The press may not know about it, but the hipsters do: in the pubs of Shoreditch, Hoxton, Dalston and Stoke Newington, certain kinds of beards are fashionable again. The people wearing them – and their kookily-dressed girlfriends – are drinking real ale from dimpled pint jugs, expensive, craft lagers imported from Germany and the Czech Republic, strong, hoppy American IPAs, and experimental Scandinavian beers.
“And that’s where this column comes in. Every fortnight, we’ll be discussing pubs, breweries, beers and trends in the capital, documenting London’s craft beer revolution as it happens”
Social media knows about it too: Wikio’s top 20 ‘wine and beer’ bloglist boasts seventeen blogs about beer, and just three on wine. Pubs and small brewers are in constant conversation with drinkers on Twitter and other social networks, co-creating beers and different pub experiences.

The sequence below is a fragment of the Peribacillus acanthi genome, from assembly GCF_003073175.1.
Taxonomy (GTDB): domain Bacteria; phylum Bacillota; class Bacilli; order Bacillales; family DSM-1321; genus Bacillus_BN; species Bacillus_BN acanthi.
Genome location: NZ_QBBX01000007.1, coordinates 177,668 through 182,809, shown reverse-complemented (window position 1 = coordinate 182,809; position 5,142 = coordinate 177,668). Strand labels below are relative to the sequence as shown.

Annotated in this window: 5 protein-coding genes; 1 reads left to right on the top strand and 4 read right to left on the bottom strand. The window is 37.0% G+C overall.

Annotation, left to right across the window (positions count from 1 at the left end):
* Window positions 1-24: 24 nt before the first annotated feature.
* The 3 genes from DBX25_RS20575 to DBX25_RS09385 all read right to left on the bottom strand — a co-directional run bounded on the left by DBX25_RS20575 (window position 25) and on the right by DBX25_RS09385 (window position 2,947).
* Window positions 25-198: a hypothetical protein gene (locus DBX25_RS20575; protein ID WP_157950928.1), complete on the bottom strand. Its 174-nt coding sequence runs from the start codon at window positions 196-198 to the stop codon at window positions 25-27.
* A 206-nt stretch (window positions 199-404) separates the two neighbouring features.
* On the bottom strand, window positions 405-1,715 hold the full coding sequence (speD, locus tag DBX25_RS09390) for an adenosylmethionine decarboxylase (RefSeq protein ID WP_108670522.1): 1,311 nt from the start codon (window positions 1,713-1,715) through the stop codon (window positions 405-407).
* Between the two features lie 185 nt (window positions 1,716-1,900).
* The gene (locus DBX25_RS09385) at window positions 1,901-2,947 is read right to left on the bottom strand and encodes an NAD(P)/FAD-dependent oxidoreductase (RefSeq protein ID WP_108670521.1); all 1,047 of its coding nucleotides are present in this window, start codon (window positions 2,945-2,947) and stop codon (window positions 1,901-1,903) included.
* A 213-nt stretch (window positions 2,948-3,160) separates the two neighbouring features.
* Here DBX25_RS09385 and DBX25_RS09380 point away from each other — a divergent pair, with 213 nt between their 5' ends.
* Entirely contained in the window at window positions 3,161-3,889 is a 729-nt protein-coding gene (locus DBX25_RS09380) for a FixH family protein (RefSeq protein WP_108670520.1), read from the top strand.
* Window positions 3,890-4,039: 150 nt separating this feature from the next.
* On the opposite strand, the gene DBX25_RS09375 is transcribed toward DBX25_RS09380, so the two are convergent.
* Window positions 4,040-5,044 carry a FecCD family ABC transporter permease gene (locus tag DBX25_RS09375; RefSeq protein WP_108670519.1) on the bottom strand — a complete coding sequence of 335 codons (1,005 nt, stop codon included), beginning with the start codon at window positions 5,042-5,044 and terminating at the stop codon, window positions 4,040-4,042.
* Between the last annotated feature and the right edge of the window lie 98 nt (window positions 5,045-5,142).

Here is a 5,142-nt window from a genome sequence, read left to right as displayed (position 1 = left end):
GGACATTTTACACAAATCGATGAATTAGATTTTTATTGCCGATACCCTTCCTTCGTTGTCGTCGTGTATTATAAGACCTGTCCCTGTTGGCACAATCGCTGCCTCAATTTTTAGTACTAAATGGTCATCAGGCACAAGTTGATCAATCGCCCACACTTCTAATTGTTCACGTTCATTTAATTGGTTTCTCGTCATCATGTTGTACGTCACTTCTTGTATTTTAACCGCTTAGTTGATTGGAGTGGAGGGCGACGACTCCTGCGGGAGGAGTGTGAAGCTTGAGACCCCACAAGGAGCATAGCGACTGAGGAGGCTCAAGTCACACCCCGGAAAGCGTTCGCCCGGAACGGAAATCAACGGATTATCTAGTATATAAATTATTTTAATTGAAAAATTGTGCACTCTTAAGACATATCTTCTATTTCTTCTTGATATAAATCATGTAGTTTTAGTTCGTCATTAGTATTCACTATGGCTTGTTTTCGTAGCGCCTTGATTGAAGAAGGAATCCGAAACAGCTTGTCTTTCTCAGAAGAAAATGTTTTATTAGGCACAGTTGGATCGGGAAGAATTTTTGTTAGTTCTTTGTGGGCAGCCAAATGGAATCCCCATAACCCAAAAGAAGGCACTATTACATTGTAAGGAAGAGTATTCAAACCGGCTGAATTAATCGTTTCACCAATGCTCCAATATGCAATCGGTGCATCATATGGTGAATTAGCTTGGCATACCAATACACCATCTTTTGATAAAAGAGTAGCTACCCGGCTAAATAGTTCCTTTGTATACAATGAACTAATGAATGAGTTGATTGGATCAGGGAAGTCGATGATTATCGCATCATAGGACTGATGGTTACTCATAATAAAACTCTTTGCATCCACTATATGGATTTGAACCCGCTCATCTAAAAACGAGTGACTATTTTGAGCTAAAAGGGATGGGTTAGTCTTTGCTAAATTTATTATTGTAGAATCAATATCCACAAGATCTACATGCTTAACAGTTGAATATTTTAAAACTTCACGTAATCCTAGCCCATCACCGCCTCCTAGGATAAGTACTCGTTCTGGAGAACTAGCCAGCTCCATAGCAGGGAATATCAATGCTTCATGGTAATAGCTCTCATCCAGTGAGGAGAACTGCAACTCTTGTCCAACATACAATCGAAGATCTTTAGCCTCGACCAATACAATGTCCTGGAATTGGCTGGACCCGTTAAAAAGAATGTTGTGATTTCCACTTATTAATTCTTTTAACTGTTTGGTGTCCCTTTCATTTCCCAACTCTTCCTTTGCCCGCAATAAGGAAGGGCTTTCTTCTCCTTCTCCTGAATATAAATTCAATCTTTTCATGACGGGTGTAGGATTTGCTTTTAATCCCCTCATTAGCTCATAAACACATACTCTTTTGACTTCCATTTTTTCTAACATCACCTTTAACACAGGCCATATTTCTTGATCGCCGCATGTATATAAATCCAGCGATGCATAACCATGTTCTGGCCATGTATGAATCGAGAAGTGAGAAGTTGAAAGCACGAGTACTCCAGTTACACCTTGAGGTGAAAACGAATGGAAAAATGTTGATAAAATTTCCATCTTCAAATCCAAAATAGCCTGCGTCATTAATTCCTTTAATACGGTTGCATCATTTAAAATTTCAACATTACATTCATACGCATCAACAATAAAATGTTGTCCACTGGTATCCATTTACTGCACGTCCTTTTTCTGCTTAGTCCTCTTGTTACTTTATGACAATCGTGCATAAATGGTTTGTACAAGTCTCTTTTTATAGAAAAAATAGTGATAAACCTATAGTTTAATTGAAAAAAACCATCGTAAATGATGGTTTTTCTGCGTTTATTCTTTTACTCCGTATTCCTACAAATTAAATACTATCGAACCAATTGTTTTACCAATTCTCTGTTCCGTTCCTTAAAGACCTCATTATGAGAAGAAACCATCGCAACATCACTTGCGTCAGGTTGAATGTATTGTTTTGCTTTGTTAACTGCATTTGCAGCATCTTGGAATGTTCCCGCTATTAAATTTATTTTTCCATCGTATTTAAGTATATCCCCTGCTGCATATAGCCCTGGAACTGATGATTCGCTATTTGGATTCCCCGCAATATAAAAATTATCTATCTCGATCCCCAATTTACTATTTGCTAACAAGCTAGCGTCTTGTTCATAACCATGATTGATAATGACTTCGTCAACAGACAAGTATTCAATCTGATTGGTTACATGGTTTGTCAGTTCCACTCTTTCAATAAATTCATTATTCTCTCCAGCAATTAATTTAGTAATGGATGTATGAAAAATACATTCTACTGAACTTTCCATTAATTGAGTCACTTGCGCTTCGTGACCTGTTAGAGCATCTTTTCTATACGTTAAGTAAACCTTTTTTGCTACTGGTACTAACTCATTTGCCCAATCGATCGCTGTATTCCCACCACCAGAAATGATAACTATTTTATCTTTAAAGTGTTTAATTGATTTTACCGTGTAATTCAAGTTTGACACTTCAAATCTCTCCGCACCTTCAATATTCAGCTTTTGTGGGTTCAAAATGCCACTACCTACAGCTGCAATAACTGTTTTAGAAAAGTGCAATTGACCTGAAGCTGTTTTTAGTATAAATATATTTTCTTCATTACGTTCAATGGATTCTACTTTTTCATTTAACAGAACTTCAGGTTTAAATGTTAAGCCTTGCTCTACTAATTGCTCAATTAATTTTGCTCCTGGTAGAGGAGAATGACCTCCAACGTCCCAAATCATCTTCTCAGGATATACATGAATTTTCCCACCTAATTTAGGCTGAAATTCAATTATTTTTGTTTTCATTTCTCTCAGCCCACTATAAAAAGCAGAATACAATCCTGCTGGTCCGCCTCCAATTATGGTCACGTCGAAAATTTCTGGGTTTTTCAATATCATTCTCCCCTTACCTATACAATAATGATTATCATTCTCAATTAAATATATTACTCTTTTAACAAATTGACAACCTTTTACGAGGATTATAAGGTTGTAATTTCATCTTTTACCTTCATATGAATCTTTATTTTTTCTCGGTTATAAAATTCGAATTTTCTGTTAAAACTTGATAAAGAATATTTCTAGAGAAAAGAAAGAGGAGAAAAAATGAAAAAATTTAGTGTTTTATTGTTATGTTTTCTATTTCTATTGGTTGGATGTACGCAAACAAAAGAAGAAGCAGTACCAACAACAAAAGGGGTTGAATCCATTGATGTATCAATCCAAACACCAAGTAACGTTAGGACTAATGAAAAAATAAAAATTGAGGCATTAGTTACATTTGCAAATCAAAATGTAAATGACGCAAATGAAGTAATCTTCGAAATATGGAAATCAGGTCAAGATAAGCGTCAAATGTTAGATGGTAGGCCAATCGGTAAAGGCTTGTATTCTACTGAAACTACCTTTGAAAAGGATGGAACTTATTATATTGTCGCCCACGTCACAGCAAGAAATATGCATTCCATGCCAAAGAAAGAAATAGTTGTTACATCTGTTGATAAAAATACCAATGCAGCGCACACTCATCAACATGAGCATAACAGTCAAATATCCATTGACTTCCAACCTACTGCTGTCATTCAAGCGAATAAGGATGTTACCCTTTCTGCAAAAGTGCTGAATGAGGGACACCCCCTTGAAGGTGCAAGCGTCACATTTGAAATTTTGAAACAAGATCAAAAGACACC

The Campaign for Real Ale (CAMRA) has doubled its membership in the last ten years. As the number of Real Ale Twats doesn’t seem to have grown in that time, we can only assume real ale is becoming more popular. And it is: Britain now has more breweries than at any time in the last 60 years. There’s a craft brewing revolution going on around the world, with forgotten beer styles being revived, and new styles being created. There’s greater choice and diversity than ever before – if you know where to look.
And that’s where this column comes in. Every fortnight, we’ll be discussing pubs, breweries, beers and trends in the capital, documenting London’s craft beer revolution as it happens. It’s a fascinating business case study of an industry that appears dead on top, among the moribund, commoditised global brands, but is thriving with new life underneath, among the artisans, independents and mavericks.
And beer also happens to be very nice to drink.
And that’s it – this combination of business, society, culture and the sheer pleasure of drinking – that’s why I write about beer.
Pete Brown is one of the UK’s leading beer writers, working across business and consumer press. He’s the author of several best-selling books and blogs at petebrown.blogspot.com. Hewas recently named joint-37th most influential person in the British pub industry – a claim he strenuously denies.